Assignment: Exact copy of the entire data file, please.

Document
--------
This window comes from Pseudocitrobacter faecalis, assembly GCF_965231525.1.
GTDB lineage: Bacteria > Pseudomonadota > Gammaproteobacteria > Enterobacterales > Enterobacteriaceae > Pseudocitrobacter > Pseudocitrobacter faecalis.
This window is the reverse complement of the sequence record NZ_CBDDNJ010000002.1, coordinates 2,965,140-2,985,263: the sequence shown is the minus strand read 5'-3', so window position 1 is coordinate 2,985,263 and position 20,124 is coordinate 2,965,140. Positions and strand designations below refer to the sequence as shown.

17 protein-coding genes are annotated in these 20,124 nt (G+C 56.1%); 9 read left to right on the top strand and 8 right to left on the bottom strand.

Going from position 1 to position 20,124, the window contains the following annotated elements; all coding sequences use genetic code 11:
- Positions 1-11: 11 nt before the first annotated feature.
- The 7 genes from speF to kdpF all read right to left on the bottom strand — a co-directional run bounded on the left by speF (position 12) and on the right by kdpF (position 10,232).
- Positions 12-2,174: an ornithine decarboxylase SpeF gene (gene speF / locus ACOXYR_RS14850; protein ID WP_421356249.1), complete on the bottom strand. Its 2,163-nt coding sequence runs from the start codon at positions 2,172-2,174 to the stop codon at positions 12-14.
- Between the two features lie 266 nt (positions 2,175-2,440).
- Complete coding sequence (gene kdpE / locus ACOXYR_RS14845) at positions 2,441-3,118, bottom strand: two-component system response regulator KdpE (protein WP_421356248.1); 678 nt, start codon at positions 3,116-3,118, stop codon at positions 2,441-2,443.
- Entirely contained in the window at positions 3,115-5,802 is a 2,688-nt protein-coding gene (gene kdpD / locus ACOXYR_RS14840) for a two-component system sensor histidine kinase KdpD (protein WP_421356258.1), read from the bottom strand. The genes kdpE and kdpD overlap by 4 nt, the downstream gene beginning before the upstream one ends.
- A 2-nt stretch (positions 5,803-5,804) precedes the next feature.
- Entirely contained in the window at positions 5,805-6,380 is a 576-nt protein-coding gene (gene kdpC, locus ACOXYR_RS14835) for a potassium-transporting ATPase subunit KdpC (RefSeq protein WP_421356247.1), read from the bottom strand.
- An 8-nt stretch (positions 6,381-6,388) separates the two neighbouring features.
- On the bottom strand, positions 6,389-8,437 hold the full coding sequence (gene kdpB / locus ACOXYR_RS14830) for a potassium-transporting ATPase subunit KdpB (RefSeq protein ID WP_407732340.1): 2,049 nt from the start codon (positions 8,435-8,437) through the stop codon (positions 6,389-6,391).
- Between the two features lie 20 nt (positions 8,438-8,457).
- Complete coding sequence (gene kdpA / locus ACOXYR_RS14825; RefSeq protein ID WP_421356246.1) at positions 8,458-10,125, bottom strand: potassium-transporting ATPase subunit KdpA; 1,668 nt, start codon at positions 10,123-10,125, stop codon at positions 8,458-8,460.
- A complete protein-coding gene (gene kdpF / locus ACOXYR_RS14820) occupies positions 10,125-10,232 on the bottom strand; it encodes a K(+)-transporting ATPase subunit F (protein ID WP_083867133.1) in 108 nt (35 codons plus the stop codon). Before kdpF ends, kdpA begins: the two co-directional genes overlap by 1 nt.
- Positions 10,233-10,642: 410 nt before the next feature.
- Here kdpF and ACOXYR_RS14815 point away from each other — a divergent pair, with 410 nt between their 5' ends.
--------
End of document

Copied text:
This window comes from Pseudocitrobacter faecalis, assembly GCF_965231525.1.
GTDB lineage: Bacteria > Pseudomonadota > Gammaproteobacteria > Enterobacterales > Enterobacteriaceae > Pseudocitrobacter > Pseudocitrobacter faecalis.
This window is the reverse complement of the sequence record NZ_CBDDNJ010000002.1, coordinates 2,965,140-2,985,263: the sequence shown is the minus strand read 5'-3', so window position 1 is coordinate 2,985,263 and position 20,124 is coordinate 2,965,140. Positions and strand designations below refer to the sequence as shown.

17 protein-coding genes are annotated in these 20,124 nt (G+C 56.1%); 9 read left to right on the top strand and 8 right to left on the bottom strand.

Going from position 1 to position 20,124, the window contains the following annotated elements; all coding sequences use genetic code 11:
- Positions 1-11: 11 nt before the first annotated feature.
- The 7 genes from speF to kdpF all read right to left on the bottom strand — a co-directional run bounded on the left by speF (position 12) and on the right by kdpF (position 10,232).
- Positions 12-2,174: an ornithine decarboxylase SpeF gene (gene speF / locus ACOXYR_RS14850; protein ID WP_421356249.1), complete on the bottom strand. Its 2,163-nt coding sequence runs from the start codon at positions 2,172-2,174 to the stop codon at positions 12-14.
- Between the two features lie 266 nt (positions 2,175-2,440).
- Complete coding sequence (gene kdpE / locus ACOXYR_RS14845) at positions 2,441-3,118, bottom strand: two-component system response regulator KdpE (protein WP_421356248.1); 678 nt, start codon at positions 3,116-3,118, stop codon at positions 2,441-2,443.
- Entirely contained in the window at positions 3,115-5,802 is a 2,688-nt protein-coding gene (gene kdpD / locus ACOXYR_RS14840) for a two-component system sensor histidine kinase KdpD (protein WP_421356258.1), read from the bottom strand. The genes kdpE and kdpD overlap by 4 nt, the downstream gene beginning before the upstream one ends.
- A 2-nt stretch (positions 5,803-5,804) precedes the next feature.
- Entirely contained in the window at positions 5,805-6,380 is a 576-nt protein-coding gene (gene kdpC, locus ACOXYR_RS14835) for a potassium-transporting ATPase subunit KdpC (RefSeq protein WP_421356247.1), read from the bottom strand.
- An 8-nt stretch (positions 6,381-6,388) separates the two neighbouring features.
- On the bottom strand, positions 6,389-8,437 hold the full coding sequence (gene kdpB / locus ACOXYR_RS14830) for a potassium-transporting ATPase subunit KdpB (RefSeq protein ID WP_407732340.1): 2,049 nt from the start codon (positions 8,435-8,437) through the stop codon (positions 6,389-6,391).
- Between the two features lie 20 nt (positions 8,438-8,457).
- Complete coding sequence (gene kdpA / locus ACOXYR_RS14825; RefSeq protein ID WP_421356246.1) at positions 8,458-10,125, bottom strand: potassium-transporting ATPase subunit KdpA; 1,668 nt, start codon at positions 10,123-10,125, stop codon at positions 8,458-8,460.
- A complete protein-coding gene (gene kdpF / locus ACOXYR_RS14820) occupies positions 10,125-10,232 on the bottom strand; it encodes a K(+)-transporting ATPase subunit F (protein ID WP_083867133.1) in 108 nt (35 codons plus the stop codon). Before kdpF ends, kdpA begins: the two co-directional genes overlap by 1 nt.
- Positions 10,233-10,642: 410 nt before the next feature.
- Here kdpF and ACOXYR_RS14815 point away from each other — a divergent pair, with 410 nt between their 5' ends.